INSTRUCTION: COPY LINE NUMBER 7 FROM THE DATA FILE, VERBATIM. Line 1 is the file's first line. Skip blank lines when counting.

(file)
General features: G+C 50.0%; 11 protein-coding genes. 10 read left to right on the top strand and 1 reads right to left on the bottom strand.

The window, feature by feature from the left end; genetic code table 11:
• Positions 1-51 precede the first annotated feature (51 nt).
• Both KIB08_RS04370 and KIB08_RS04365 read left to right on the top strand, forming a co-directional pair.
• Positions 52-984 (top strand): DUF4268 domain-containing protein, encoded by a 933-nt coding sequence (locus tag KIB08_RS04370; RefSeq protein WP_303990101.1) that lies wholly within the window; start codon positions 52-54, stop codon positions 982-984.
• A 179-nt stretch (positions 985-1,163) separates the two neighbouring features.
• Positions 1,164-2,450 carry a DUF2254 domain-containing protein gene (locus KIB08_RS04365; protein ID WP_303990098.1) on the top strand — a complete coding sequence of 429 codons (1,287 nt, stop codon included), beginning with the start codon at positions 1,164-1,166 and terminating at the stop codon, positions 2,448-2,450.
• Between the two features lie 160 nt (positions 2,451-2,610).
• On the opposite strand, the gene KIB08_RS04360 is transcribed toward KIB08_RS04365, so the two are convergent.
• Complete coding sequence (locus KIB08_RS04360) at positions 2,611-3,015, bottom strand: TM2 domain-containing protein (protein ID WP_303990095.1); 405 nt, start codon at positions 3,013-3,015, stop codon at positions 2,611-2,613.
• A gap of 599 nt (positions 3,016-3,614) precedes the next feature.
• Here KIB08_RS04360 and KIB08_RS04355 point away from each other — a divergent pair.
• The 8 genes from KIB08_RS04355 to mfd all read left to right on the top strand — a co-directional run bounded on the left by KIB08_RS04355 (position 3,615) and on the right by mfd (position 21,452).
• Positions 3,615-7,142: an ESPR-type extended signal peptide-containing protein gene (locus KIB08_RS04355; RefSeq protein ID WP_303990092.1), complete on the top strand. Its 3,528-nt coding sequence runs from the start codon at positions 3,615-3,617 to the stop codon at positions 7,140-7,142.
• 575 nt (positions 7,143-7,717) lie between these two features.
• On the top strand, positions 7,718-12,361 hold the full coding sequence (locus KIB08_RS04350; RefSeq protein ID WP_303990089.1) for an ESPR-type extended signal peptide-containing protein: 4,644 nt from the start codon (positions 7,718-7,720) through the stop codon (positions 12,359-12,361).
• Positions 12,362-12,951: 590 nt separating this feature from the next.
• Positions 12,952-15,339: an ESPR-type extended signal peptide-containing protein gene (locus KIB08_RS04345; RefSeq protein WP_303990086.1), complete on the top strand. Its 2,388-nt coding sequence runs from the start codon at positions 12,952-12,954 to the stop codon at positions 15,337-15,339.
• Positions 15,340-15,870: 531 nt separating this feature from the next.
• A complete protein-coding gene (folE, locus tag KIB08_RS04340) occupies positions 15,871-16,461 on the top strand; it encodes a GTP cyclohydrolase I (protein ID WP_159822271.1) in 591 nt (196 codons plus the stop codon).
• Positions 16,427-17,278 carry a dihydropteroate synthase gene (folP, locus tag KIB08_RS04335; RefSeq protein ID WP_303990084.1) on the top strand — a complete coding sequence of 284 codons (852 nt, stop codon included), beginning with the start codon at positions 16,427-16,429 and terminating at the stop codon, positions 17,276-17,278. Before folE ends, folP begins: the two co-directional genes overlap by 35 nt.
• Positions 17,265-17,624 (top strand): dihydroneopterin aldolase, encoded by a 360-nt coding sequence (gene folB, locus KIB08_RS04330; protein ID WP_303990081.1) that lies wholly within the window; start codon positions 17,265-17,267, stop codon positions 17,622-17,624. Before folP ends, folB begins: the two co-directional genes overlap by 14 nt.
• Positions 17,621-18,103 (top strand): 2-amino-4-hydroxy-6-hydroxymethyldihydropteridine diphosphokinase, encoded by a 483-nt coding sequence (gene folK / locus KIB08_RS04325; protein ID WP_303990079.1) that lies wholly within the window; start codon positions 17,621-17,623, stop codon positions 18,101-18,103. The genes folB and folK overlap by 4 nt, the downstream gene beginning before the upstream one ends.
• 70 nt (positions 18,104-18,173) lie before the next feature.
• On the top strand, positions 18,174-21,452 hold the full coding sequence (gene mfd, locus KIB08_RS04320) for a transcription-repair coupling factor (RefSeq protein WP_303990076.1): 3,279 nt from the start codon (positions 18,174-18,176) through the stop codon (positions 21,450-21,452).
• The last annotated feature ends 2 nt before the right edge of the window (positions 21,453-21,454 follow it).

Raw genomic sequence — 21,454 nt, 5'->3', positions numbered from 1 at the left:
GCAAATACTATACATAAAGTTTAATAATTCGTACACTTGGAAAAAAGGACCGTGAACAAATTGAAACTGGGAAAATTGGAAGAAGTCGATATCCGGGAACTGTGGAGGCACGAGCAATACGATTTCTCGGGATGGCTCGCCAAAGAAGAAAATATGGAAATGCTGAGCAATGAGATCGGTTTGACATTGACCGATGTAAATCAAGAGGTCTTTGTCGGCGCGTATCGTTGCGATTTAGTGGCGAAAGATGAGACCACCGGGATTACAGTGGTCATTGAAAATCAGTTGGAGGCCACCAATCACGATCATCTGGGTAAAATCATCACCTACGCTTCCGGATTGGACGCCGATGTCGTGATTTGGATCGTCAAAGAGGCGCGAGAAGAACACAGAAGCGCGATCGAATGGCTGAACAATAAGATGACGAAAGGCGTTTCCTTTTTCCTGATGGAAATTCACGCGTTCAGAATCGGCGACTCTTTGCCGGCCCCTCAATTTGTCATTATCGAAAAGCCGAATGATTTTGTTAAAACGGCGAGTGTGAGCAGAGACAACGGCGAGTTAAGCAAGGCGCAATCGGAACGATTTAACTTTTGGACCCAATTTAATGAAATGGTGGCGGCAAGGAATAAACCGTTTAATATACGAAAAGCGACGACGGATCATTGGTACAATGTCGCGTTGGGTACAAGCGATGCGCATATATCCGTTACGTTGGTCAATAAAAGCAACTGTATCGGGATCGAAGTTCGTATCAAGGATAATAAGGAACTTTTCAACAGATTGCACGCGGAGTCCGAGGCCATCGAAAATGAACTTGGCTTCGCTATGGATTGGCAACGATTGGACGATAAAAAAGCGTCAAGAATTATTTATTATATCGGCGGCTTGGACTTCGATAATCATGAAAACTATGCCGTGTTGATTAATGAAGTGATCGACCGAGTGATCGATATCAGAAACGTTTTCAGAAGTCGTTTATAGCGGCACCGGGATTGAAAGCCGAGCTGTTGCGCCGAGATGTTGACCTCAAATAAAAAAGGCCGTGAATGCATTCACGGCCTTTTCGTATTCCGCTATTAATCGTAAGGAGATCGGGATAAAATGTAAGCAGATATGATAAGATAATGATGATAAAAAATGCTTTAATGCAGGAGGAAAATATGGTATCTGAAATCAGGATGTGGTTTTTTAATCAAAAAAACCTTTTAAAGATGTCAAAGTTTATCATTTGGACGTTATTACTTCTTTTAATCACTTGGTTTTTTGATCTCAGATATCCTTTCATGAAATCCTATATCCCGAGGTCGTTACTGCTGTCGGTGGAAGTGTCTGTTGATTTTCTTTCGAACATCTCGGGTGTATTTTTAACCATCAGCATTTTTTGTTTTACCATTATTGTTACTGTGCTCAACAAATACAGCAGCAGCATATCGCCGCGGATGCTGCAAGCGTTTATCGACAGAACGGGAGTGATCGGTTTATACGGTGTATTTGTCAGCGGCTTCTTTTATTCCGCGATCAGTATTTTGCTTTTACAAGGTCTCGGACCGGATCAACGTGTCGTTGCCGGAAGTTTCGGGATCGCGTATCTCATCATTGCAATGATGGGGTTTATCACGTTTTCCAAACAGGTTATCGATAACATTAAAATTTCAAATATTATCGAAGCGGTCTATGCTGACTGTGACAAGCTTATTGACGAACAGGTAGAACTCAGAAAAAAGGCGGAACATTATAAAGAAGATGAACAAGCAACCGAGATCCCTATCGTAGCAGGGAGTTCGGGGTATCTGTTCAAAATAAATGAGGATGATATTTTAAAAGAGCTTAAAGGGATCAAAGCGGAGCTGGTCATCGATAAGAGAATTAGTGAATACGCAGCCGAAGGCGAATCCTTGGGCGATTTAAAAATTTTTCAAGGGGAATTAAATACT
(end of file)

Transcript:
• Positions 1,164-2,450 carry a DUF2254 domain-containing protein gene (locus KIB08_RS04365; protein ID WP_303990098.1) on the top strand — a complete coding sequence of 429 codons (1,287 nt, stop codon included), beginning with the start codon at positions 1,164-1,166 and terminating at the stop codon, positions 2,448-2,450.